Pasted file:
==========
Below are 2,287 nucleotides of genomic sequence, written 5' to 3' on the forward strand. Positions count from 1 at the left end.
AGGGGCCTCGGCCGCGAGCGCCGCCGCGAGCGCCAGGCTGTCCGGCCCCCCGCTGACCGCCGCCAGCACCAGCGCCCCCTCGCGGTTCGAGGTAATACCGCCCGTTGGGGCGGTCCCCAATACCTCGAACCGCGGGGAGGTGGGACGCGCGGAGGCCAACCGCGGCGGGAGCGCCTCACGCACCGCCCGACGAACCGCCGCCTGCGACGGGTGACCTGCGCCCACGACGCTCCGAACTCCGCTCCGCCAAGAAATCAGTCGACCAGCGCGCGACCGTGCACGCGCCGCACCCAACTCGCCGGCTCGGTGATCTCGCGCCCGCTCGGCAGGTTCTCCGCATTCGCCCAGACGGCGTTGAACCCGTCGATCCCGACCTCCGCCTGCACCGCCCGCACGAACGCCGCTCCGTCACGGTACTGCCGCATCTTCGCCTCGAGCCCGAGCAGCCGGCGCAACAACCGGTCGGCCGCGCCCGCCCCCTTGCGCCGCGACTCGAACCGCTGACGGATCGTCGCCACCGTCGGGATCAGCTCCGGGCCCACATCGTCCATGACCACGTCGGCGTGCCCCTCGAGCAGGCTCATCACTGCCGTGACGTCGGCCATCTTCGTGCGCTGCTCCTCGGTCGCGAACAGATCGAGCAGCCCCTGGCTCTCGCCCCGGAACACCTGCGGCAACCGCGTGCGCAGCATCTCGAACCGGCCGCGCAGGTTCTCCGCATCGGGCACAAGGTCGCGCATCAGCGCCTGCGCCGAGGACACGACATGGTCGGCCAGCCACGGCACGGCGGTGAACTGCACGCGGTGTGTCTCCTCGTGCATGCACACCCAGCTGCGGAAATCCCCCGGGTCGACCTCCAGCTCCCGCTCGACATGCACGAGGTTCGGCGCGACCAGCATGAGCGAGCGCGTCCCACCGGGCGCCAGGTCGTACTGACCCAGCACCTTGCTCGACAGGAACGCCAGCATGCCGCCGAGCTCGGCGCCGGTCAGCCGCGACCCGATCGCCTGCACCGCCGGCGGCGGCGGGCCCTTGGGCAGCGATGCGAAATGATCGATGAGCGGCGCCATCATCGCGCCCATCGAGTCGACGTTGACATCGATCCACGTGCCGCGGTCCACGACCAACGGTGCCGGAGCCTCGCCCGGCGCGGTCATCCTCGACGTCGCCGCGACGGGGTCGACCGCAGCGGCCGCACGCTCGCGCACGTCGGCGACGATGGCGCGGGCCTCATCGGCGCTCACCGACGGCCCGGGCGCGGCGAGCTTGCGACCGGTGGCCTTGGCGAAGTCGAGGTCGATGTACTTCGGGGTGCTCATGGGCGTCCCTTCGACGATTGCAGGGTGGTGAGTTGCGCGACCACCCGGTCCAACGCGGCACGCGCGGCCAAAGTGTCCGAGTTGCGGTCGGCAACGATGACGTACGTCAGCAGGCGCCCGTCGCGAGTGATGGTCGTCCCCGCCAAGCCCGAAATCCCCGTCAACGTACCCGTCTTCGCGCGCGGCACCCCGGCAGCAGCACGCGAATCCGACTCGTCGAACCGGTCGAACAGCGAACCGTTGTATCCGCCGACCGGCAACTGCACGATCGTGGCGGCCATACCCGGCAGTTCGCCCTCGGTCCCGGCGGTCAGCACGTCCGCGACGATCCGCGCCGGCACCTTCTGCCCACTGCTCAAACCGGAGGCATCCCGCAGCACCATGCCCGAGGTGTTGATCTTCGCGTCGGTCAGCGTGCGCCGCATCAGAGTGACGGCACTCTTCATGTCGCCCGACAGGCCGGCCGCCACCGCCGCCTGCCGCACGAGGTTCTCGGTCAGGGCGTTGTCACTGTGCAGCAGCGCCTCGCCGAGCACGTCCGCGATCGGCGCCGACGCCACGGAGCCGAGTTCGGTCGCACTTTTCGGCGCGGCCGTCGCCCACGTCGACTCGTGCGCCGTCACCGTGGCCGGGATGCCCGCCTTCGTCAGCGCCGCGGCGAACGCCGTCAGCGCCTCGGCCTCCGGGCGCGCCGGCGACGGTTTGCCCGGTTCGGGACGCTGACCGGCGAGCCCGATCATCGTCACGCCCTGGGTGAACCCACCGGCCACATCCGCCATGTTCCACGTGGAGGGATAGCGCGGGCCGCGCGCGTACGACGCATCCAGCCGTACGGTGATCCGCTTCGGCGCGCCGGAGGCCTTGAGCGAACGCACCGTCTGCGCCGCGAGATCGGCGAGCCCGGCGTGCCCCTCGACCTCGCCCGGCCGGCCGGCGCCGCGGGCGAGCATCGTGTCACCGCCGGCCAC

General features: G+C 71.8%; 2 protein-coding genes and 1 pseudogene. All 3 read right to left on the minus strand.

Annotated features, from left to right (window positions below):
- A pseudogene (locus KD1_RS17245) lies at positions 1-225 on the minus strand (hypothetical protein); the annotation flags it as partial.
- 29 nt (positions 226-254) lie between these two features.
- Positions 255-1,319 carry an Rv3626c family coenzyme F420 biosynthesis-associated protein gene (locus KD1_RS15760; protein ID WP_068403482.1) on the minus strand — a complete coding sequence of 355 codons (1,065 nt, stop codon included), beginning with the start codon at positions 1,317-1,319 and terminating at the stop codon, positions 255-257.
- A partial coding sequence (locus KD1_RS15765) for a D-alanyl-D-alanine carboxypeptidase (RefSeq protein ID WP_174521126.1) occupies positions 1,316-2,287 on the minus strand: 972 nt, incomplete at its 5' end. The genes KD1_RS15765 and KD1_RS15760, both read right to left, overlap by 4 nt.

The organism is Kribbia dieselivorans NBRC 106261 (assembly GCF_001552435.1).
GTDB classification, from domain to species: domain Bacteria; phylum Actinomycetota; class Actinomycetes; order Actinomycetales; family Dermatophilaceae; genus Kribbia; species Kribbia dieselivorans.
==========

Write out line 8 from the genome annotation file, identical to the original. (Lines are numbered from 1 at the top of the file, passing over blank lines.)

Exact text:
- A partial coding sequence (locus KD1_RS15765) for a D-alanyl-D-alanine carboxypeptidase (RefSeq protein ID WP_174521126.1) occupies positions 1,316-2,287 on the minus strand: 972 nt, incomplete at its 5' end. The genes KD1_RS15765 and KD1_RS15760, both read right to left, overlap by 4 nt.